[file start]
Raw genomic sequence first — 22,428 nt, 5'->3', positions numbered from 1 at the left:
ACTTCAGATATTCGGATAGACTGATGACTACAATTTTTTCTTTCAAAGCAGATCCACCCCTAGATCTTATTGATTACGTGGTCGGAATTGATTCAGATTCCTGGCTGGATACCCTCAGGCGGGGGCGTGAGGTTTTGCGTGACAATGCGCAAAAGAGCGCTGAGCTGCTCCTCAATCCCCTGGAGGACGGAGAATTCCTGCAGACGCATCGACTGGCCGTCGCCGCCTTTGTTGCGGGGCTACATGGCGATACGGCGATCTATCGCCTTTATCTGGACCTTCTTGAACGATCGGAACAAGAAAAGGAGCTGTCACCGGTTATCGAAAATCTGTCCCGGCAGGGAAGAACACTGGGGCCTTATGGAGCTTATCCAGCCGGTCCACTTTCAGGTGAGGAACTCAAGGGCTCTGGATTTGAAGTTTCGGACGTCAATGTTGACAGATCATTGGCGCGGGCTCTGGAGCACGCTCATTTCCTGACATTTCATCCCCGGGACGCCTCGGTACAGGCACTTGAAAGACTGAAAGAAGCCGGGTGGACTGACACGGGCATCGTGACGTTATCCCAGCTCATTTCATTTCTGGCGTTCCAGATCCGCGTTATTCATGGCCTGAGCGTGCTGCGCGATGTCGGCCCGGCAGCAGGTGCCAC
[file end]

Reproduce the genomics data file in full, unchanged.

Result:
Raw genomic sequence first — 22,428 nt, 5'->3', positions numbered from 1 at the left:
ACTTCAGATATTCGGATAGACTGATGACTACAATTTTTTCTTTCAAAGCAGATCCACCCCTAGATCTTATTGATTACGTGGTCGGAATTGATTCAGATTCCTGGCTGGATACCCTCAGGCGGGGGCGTGAGGTTTTGCGTGACAATGCGCAAAAGAGCGCTGAGCTGCTCCTCAATCCCCTGGAGGACGGAGAATTCCTGCAGACGCATCGACTGGCCGTCGCCGCCTTTGTTGCGGGGCTACATGGCGATACGGCGATCTATCGCCTTTATCTGGACCTTCTTGAACGATCGGAACAAGAAAAGGAGCTGTCACCGGTTATCGAAAATCTGTCCCGGCAGGGAAGAACACTGGGGCCTTATGGAGCTTATCCAGCCGGTCCACTTTCAGGTGAGGAACTCAAGGGCTCTGGATTTGAAGTTTCGGACGTCAATGTTGACAGATCATTGGCGCGGGCTCTGGAGCACGCTCATTTCCTGACATTTCATCCCCGGGACGCCTCGGTACAGGCACTTGAAAGACTGAAAGAAGCCGGGTGGACTGACACGGGCATCGTGACGTTATCCCAGCTCATTTCATTTCTGGCGTTCCAGATCCGCGTTATTCATGGCCTGAGCGTGCTGCGCGATGTCGGCCCGGCAGCAGGTGCCAC